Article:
Chris Froome is now clear to race the 2018 Tour de France after the UCI dropped its investigation into misuse of salbutamol saying there was "no case to answer".
Only hours earlier, it was reported that the Amaury Sport Organisation (ASO) was seeking to ban Froome from this year's tour over the unresolved case.
"Grateful and relieved to finally put this chapter behind me, it has been an emotional 9 months. Thank you to all of those who have supported and believed in me throughout," Froome said in a tweet this morning.
Last night (Sunday) the ASO was all set to attempt to blackball Froome from competing, with Team Sky said to be preparing an appeal.
The ASO move preempted any hearing that would have sought to determine Froome's guilt and was believed to focus around protecting the Tour's image. Froome won the Giro d'Italia under a cloud of suspicion over his adverse Salbutamol sample taken during the 2017 Vuelta.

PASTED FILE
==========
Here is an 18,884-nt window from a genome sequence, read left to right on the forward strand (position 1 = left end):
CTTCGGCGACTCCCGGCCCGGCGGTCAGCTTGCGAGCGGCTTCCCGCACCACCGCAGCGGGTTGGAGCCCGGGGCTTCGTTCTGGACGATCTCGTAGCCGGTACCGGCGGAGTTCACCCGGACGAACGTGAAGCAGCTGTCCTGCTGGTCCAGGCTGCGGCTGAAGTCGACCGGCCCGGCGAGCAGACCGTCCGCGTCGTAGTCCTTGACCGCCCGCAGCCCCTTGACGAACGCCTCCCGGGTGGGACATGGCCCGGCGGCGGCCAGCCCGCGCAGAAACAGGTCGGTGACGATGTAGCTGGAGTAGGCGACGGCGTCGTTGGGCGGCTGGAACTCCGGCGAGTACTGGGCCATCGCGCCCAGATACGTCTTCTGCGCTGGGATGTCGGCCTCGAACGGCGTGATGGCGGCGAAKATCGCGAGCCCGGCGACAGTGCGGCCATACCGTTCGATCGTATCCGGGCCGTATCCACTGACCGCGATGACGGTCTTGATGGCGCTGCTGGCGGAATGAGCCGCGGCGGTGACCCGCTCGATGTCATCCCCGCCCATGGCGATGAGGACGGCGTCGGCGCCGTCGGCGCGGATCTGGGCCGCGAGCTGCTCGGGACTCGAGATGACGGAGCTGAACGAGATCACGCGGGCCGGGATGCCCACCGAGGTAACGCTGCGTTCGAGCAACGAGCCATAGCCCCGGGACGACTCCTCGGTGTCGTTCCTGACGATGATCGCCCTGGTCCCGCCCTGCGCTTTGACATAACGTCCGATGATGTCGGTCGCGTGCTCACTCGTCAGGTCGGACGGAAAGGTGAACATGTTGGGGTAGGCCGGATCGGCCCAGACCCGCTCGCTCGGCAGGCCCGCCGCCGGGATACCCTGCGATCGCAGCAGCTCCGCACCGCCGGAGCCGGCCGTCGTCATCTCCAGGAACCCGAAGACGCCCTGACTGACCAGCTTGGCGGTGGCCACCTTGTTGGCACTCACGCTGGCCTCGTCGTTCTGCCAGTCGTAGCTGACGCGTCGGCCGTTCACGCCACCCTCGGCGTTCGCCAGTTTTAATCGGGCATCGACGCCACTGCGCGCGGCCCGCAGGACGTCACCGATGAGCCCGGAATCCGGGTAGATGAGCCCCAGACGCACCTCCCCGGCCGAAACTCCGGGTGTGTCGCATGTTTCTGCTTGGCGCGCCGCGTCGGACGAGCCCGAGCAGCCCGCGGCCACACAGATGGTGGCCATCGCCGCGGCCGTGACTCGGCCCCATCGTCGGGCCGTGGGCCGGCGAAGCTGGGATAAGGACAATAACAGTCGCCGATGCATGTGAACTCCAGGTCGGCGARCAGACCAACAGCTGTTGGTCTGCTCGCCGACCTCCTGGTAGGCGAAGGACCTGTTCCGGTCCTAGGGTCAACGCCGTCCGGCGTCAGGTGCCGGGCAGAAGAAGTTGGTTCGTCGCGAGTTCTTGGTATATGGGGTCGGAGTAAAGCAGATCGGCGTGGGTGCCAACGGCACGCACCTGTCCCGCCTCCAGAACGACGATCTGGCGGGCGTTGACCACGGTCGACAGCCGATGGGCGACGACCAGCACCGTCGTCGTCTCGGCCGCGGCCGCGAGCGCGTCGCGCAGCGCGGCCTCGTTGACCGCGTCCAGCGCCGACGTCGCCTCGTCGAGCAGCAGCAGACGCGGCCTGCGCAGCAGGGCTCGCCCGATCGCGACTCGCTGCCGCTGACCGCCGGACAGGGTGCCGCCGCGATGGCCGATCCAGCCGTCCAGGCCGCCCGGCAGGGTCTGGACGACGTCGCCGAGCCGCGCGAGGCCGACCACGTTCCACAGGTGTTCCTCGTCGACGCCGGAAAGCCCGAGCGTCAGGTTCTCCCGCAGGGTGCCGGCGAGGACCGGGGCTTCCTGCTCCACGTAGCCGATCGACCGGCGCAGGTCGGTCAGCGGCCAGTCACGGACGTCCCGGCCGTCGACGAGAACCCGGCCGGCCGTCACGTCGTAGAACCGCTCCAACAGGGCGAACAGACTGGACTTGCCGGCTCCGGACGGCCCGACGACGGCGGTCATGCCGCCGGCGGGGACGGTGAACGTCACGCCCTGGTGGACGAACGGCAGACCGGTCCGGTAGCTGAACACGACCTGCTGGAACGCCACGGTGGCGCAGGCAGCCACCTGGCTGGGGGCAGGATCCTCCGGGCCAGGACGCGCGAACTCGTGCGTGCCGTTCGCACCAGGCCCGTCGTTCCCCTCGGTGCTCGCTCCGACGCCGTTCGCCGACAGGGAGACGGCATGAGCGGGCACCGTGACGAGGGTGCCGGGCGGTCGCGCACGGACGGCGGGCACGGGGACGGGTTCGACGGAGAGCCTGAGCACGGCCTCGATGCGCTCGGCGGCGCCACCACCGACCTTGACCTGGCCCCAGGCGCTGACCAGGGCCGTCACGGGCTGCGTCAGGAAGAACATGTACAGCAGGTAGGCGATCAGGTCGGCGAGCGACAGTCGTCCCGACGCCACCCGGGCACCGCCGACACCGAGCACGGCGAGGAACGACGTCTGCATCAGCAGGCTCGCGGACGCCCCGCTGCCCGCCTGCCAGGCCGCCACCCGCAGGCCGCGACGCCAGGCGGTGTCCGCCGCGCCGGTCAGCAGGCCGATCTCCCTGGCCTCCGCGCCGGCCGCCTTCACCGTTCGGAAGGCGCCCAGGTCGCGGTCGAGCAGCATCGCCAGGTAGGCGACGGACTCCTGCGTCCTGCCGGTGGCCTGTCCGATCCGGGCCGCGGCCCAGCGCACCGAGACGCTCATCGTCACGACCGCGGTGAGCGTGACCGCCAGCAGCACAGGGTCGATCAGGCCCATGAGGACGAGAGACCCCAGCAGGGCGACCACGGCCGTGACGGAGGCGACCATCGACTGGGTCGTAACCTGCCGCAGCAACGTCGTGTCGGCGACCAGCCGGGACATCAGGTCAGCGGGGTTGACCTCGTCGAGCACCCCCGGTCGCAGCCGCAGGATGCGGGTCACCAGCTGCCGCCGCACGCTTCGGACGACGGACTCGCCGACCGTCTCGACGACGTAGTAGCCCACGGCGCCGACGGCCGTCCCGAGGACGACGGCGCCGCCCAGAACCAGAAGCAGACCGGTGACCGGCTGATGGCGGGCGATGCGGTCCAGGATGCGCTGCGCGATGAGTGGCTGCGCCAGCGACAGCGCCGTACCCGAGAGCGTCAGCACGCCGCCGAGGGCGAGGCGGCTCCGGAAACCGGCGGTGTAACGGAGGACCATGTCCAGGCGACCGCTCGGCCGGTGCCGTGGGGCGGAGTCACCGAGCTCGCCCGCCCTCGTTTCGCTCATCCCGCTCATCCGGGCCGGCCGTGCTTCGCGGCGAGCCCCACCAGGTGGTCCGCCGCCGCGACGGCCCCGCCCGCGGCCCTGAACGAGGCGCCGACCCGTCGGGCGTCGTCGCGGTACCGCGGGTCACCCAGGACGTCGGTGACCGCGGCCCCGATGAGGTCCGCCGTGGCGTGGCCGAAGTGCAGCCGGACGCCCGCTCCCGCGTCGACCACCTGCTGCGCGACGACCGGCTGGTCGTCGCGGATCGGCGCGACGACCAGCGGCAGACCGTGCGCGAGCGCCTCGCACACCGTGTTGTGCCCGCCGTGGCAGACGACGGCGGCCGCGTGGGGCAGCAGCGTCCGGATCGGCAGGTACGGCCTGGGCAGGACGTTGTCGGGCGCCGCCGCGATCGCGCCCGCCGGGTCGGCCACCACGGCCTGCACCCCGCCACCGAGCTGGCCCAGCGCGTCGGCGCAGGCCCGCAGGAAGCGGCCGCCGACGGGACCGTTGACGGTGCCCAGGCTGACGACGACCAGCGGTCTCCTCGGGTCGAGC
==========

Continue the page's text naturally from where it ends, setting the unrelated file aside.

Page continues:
The ASO had blocked Team Sky’s registration of Froome, according to Le Monde. It referenced article 29 of its rules which, states it “reserves the right to refuse the participation in – or disqualify from – the event, a team or one of its members whose presence is liable to damage the image or reputation of ASO or those of the event”.
This morning's UCI statement finally clarifies the position and exonerates Froome.
“The UCI has considered all the relevant evidence in detail (in consultation with its own experts and experts from Wada),” read the statement. “On 28 June 2018, Wada informed the UCI that it would accept, based on the specific facts of the case, that Mr Froome’s sample results do not constitute an AAF.
“In light of Wada’s unparalleled access to information and authorship of the salbutamol regime, the UCI has decided, based on Wada’s position, to close the proceedings against Mr Froome.
Image: Froome ended up dumping his bike and running up Mont Ventoux after a crash on the 2016 Tour de France